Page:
Three generations of Cody’s Books owners—Pat Cody, Andy Ross and Hiroshi Kagawa—sat around a small table Thursday morning at the Fourth Street store.
The three were all smiles as they chatted with reporters about the sale of the two remaining Cody’s stores to Yohan, Inc, the Tokyo-based company of which Kagawa is CEO.
Pat Cody and her late husband Fred Cody opened their first store in 1956; Ross took it over in 1977, later adding the second store in Berkeley and a new one in San Francisco. In July he closed the flagship store on Telegraph Avenue.
Cody’s will operate as a wholly-owned subsidiary of Yohan. Ross will remain president and his wife, Leslie Berkler, will become vice-president.
Changes will only mean the stores get better, Ross said, adding that the new investor’s cash infusion will mean that customers will find the shelves restocked—especially with those books that don’t fly off the shelves, for which Cody’s is known.
“Within two months this store and the San Francisco store will be bulging with books,” Ross said, cautioning, “We’re not a library. We can’t have books that don’t sell. We want to carry books that sell once or twice a year, because it makes the bookstore interesting.”
“Like the OED,” Cody interjected, referring to the $995 Oxford English Dictionary. “Fred (Cody) said, I don’t care if it only sells once a year, it makes me feel good that we have a bookstore with the OED.”
The authors’ events will continue. The children’s section will grow larger. And customers will begin to see some new titles, especially some arts books from Japan, Kagawa said.
Cody’s will be able to take advantage of Yohan’s role as a book distributor—it is the largest distributor of general foreign books and magazines in Asia, according to a press statement.
“Yohan’s is the English distributor to the Japanese market. We buy lots and lots of books from U.S. publishers. So we can be a good negotiator,” Kagawa said.
Ross was quick to point out, however, that while Yohan is bigger than Cody’s it is much smaller than Barnes and Noble, and the real advantage will be the investment capital rather than discounted prices. Yohan is capitalized at $4.5 million, according to its website.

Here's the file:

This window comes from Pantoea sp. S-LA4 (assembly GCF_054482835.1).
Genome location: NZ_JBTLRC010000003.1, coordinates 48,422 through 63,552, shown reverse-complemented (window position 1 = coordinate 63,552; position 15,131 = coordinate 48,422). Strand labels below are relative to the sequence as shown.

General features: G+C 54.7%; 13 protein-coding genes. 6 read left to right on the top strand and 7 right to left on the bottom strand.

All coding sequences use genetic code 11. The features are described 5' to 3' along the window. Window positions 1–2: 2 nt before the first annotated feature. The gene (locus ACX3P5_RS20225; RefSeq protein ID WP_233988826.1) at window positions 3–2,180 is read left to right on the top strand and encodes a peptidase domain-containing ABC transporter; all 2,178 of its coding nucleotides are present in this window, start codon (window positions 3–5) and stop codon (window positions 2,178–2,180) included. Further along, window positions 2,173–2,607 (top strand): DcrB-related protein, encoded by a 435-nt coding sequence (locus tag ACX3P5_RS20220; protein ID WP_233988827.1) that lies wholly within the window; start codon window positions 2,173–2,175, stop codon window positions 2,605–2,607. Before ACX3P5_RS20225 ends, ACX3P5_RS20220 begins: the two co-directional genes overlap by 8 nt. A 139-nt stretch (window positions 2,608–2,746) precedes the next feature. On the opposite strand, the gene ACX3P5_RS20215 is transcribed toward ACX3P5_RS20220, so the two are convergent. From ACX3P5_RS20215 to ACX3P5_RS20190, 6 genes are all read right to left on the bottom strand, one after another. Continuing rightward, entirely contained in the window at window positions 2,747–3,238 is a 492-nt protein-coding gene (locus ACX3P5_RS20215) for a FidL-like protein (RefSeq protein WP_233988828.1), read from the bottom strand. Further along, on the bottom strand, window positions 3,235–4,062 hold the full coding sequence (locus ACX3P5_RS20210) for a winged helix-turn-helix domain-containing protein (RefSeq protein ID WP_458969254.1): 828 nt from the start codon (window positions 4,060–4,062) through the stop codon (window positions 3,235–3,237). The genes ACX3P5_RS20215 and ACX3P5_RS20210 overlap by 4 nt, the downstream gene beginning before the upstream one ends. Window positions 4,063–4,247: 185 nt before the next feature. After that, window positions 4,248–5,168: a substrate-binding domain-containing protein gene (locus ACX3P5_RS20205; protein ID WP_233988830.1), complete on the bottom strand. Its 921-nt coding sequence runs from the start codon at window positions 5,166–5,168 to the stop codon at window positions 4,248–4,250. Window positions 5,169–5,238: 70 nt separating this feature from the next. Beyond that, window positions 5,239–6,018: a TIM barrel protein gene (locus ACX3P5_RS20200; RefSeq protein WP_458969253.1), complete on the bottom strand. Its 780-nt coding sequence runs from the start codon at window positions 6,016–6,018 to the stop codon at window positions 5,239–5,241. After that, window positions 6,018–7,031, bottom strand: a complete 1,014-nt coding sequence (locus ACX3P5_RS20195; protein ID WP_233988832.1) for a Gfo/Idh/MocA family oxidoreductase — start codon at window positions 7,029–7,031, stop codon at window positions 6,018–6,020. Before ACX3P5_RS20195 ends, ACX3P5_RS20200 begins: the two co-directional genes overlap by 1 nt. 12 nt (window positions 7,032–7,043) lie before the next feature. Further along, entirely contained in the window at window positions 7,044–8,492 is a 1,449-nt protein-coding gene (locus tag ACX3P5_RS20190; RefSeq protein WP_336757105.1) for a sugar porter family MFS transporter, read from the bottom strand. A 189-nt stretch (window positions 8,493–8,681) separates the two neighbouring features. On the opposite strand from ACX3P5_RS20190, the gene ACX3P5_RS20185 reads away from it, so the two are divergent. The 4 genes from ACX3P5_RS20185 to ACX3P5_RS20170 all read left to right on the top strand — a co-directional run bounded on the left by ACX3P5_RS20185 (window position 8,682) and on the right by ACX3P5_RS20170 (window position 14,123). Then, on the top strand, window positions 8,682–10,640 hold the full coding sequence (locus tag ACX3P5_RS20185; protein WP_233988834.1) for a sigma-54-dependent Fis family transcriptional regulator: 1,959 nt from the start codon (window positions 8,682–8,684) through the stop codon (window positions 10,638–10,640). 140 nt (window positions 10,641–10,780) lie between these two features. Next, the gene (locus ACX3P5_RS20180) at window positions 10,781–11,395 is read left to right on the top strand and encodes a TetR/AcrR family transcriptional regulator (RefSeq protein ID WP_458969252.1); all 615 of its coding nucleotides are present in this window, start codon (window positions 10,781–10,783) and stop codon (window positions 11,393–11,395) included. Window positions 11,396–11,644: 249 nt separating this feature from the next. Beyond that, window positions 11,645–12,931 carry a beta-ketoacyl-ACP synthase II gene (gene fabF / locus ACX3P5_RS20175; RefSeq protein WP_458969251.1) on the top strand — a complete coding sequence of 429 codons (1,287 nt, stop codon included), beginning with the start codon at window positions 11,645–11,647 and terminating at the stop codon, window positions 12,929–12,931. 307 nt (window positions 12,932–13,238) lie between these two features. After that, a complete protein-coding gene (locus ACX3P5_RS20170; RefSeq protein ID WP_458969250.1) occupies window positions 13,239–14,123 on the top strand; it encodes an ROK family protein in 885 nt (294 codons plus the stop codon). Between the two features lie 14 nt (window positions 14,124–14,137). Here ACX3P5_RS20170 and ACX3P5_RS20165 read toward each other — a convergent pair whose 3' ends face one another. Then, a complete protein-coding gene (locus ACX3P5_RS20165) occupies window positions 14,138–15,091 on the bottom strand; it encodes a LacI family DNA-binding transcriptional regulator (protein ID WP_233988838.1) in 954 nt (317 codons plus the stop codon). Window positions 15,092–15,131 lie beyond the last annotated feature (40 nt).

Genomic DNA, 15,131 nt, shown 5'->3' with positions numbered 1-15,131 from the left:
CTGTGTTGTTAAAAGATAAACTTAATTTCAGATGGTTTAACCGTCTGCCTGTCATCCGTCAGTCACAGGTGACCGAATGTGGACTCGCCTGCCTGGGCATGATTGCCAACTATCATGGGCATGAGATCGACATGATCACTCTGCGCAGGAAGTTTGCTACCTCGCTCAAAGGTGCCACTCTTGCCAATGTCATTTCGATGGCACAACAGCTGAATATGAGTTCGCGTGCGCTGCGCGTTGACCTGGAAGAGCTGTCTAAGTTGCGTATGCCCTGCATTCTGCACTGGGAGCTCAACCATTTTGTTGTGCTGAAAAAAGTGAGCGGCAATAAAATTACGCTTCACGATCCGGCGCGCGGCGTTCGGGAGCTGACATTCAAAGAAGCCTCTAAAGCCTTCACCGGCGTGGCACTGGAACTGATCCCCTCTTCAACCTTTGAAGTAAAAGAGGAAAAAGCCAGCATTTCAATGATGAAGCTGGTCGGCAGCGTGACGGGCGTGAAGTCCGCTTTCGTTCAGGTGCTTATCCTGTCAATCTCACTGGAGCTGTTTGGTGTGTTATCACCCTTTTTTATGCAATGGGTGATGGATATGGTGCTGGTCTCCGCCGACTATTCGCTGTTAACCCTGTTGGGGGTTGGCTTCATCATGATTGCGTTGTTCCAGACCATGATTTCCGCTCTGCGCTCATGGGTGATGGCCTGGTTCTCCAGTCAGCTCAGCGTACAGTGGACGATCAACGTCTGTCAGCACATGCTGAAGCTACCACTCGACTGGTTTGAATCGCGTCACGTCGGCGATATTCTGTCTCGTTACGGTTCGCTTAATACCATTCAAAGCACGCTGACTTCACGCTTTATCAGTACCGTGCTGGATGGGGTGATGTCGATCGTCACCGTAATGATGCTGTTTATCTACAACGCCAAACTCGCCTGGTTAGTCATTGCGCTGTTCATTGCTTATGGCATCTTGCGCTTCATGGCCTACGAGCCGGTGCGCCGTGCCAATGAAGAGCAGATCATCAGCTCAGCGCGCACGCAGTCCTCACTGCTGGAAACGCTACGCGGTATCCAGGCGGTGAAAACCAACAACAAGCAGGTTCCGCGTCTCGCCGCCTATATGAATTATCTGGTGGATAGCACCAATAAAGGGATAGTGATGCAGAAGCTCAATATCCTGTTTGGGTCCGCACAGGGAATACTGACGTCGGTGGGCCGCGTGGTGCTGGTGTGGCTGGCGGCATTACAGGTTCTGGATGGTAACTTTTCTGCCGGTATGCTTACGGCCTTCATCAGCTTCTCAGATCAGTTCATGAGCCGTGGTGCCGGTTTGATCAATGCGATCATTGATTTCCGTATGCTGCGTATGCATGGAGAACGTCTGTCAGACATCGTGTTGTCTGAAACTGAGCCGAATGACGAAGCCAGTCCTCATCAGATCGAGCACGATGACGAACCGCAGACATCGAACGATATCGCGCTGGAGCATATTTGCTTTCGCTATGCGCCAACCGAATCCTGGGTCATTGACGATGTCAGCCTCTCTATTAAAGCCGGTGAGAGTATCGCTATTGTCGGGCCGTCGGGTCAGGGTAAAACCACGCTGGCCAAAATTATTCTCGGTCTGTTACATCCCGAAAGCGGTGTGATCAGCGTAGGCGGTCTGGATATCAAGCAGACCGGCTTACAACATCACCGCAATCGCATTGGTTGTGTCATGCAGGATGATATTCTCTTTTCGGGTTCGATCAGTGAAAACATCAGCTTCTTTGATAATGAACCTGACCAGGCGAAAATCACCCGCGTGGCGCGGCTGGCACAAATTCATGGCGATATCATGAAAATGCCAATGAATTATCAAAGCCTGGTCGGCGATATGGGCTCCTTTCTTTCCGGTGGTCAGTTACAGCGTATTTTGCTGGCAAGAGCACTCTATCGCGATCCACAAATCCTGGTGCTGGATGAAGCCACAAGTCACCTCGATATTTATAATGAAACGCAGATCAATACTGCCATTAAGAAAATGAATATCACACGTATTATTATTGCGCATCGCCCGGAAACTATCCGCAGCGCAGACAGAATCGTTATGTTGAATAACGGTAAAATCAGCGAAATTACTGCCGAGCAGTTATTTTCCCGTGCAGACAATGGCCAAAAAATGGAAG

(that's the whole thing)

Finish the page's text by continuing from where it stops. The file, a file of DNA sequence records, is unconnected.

They also hope to build new and stronger relationships with small presses, Berkler said. That includes Berkeley-based Stone Bridge Press, which Yohan bought last year.
And the same sales staff—with the same union, SEIU 790—will serve the customers, with, perhaps, the addition of new staff who are experts in Japanese titles.
And, no—the Telegraph store won’t be revived, even though it was that store that originally attracted Kagawa to Cody’s when he first saw it in 1983 when he was sent to the United States by the Japanese publisher he was working for at the time. It was losing too much money, Ross said.
“We did have some discussion—but it really was declining in sales so much. I just don’t see it as being possible. There are too many things that have happened,” Ross said, noting that someone had called the Telegraph Avenue store’s demise, “death by 1,000 knives,” with the combination of factors that went into the business decline.
But Kagawa said he sees the changes in Cody’s as renovations but not changes, keeping the same foundation or “gene” of the store on Telegraph he so admired.
“That gene is really important,” he said. “If you destroy that gene, people will fight.”
Ross joked that his new job as Cody’s president will be a big change.
“I’ve been in business 35 years and I’ve never worked for anyone else,” he said. “But Hiroshi’s first instruction to me was: keep raising hell.”
More seriously, Ross said he thanked the community that has stayed faithful to the store and added that the new ownership will allow Cody’s to become the store he had hoped for.
“This is a very happy day for me,” he said.